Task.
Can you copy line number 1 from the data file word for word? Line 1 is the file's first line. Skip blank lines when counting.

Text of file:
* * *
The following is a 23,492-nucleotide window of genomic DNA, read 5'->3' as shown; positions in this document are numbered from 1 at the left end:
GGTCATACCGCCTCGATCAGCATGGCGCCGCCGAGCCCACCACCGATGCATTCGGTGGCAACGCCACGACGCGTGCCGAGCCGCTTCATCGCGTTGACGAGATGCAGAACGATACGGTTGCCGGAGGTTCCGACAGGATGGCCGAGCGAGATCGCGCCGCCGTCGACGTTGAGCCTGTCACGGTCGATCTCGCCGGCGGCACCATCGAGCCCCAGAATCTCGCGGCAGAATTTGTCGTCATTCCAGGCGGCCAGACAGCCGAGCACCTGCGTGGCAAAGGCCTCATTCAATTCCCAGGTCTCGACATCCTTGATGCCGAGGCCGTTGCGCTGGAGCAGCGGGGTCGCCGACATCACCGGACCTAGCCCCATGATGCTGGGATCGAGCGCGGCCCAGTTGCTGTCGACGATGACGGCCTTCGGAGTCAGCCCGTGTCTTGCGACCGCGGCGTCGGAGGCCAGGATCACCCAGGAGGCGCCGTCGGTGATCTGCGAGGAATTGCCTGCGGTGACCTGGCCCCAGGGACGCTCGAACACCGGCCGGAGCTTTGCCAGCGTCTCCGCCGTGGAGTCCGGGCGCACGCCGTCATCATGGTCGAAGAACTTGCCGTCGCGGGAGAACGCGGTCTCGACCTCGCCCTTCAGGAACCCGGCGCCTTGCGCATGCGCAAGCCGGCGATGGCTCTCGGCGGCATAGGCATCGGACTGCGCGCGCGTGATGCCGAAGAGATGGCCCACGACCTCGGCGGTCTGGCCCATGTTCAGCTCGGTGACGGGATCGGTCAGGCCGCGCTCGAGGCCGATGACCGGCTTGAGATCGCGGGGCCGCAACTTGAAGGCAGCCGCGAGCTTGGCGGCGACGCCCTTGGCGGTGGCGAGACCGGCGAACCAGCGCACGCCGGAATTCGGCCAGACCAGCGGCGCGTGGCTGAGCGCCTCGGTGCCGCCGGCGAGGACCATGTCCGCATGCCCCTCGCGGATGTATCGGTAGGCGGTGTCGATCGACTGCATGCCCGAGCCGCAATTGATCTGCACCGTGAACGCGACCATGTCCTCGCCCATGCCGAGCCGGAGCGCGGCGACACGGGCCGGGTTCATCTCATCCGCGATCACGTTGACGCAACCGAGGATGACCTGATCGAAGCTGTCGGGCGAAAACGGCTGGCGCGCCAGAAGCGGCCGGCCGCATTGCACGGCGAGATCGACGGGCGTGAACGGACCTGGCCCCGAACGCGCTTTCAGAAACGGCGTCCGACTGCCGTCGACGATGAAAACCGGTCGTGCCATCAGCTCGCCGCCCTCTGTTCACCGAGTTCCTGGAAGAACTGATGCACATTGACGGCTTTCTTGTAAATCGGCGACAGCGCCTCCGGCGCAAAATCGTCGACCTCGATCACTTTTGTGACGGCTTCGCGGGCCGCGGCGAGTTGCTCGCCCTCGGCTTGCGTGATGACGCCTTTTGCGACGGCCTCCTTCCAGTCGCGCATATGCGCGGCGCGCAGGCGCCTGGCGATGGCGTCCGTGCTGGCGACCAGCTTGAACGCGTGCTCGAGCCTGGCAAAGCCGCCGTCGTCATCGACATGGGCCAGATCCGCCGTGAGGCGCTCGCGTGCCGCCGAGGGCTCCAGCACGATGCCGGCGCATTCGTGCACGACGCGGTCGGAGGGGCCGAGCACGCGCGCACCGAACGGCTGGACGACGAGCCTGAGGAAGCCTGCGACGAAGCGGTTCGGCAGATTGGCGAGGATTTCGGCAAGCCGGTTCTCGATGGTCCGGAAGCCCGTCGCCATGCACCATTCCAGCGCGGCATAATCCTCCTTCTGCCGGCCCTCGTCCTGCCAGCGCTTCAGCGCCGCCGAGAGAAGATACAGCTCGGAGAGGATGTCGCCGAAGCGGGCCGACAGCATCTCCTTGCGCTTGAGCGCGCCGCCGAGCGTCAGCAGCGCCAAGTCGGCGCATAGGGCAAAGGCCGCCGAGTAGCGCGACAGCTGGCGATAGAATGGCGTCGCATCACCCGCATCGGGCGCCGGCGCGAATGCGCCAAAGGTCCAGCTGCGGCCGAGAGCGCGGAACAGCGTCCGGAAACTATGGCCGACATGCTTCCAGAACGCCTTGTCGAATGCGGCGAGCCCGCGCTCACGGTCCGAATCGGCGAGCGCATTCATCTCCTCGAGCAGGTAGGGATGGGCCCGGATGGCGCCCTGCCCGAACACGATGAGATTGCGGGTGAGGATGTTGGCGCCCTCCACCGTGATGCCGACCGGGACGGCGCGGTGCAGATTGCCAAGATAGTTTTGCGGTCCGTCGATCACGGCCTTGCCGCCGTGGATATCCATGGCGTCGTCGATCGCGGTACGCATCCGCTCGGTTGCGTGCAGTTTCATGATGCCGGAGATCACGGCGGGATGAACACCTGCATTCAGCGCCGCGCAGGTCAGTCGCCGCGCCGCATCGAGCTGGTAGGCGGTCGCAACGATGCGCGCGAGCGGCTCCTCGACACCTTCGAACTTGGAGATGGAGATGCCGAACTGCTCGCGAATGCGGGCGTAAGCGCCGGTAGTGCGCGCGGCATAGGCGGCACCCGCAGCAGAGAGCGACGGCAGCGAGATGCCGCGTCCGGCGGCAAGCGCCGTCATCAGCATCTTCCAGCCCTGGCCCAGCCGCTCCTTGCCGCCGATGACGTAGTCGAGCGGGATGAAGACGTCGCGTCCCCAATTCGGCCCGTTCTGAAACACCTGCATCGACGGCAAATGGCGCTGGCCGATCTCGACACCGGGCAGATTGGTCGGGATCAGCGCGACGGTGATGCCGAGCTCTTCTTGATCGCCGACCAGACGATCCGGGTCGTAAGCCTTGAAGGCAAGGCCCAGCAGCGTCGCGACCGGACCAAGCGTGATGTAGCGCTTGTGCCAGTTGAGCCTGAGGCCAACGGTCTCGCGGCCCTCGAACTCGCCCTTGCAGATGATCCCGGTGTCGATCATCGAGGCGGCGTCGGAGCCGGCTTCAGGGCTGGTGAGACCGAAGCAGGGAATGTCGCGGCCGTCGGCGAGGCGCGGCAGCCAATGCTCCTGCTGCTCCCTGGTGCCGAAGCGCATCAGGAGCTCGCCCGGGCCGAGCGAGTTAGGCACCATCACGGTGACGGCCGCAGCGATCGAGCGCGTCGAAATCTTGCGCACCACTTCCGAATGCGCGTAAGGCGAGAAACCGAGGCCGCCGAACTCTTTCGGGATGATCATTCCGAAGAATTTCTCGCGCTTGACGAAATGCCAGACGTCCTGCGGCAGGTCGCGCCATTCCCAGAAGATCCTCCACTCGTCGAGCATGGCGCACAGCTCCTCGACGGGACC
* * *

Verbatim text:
The following is a 23,492-nucleotide window of genomic DNA, read 5'->3' as shown; positions in this document are numbered from 1 at the left end: